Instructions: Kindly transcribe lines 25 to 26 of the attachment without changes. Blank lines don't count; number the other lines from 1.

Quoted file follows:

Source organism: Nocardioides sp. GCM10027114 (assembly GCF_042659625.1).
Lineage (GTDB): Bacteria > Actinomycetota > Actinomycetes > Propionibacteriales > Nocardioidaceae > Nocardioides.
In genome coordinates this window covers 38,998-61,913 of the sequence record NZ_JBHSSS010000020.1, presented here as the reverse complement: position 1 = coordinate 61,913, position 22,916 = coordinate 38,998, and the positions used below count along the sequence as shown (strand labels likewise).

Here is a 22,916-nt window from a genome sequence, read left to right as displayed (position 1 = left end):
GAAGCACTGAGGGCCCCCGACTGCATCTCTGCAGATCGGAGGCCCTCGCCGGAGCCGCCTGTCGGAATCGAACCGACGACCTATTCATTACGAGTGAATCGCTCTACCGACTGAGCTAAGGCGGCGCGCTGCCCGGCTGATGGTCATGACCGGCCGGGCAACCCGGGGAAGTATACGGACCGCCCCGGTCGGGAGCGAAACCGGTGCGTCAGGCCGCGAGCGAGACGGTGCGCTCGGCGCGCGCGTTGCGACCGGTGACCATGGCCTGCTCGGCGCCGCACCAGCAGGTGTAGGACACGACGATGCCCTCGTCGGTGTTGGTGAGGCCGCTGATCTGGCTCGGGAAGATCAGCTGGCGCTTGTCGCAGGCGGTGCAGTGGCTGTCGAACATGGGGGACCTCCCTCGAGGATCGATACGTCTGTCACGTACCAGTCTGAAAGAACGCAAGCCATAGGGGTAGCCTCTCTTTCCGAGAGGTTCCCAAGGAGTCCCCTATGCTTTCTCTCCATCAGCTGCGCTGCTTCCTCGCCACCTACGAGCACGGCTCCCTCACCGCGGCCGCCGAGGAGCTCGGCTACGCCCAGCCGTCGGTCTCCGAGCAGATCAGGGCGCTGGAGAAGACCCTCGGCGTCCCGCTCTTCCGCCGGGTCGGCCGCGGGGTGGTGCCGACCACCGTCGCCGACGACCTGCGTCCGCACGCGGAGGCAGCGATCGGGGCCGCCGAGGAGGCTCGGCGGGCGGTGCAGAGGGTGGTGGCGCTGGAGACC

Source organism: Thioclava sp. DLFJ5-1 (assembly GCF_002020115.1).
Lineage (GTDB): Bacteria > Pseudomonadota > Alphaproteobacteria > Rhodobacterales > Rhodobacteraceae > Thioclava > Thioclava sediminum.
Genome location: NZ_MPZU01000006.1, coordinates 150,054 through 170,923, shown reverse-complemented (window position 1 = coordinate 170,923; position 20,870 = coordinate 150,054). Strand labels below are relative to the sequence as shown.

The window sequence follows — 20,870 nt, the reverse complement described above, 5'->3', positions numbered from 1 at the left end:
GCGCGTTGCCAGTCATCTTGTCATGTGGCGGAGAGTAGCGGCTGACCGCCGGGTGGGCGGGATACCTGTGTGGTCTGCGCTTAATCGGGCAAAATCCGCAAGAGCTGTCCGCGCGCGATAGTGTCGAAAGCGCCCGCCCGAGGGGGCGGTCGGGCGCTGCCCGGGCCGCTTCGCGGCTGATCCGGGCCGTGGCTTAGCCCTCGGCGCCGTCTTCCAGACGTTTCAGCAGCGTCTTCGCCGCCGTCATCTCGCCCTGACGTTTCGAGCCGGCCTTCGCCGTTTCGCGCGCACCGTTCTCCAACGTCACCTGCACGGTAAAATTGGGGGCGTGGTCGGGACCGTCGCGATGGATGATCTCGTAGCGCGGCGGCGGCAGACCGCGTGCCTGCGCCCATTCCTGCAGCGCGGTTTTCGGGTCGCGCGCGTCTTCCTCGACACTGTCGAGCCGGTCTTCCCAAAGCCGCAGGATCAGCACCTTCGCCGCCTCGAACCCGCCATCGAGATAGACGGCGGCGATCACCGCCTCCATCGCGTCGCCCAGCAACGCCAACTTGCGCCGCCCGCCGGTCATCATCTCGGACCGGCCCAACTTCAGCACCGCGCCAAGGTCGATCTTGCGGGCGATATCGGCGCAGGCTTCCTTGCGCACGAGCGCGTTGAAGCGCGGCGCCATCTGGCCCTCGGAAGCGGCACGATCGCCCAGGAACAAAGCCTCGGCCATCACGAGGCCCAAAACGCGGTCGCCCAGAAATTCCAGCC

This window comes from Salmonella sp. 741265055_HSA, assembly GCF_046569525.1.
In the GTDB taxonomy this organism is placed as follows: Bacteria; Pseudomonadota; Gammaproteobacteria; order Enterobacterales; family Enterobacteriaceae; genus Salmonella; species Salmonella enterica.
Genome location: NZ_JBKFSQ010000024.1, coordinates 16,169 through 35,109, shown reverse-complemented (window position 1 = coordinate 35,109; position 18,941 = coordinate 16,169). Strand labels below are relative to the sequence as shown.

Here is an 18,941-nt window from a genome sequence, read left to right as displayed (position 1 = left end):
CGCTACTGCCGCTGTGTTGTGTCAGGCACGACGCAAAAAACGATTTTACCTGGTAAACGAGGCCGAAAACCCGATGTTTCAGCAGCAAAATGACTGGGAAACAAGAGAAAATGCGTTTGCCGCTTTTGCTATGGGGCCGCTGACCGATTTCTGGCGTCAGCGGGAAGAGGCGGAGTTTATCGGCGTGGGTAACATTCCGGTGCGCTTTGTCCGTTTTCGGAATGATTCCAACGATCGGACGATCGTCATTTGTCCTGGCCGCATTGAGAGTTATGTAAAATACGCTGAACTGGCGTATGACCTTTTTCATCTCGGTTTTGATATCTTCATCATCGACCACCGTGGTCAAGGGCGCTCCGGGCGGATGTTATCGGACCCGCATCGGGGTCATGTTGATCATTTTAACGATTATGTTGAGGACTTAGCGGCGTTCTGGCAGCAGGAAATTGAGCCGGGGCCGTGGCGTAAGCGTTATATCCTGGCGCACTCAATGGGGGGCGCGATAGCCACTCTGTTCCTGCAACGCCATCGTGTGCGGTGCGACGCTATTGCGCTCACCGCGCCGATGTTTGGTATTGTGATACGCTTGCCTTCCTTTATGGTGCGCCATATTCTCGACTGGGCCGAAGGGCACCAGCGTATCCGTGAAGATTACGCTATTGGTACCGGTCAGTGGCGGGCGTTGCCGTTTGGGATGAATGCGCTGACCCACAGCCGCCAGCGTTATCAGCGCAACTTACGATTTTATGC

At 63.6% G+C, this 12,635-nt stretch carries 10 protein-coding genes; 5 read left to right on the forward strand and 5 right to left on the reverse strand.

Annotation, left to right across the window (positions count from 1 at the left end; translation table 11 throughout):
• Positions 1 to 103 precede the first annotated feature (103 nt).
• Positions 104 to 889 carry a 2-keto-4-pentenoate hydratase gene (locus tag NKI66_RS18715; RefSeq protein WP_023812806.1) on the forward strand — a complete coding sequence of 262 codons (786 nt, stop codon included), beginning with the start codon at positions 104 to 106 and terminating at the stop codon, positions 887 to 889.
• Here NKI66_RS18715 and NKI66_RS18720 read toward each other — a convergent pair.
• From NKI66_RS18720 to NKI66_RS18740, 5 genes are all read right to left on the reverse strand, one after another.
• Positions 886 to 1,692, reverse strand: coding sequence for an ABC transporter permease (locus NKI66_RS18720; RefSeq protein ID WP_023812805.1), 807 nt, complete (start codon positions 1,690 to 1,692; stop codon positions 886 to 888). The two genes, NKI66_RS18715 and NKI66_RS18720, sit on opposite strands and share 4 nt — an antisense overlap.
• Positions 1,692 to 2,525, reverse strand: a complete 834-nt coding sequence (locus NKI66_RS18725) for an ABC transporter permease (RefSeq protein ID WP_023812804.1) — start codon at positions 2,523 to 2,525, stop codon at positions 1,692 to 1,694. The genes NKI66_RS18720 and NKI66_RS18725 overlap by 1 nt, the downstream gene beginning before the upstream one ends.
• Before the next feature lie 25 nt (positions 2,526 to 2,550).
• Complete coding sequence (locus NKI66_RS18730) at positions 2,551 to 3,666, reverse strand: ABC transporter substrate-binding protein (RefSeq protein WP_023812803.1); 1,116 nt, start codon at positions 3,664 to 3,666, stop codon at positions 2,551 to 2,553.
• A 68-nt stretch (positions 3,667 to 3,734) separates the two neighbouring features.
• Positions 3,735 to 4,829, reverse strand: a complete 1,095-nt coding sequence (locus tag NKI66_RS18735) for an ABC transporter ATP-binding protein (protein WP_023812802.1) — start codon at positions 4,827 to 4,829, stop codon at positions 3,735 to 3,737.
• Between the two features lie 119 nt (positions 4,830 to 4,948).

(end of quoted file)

• Complete coding sequence (locus NKI66_RS18730) at positions 2,551 to 3,666, reverse strand: ABC transporter substrate-binding protein (RefSeq protein WP_023812803.1); 1,116 nt, start codon at positions 3,664 to 3,666, stop codon at positions 2,551 to 2,553.
• A 68-nt stretch (positions 3,667 to 3,734) separates the two neighbouring features.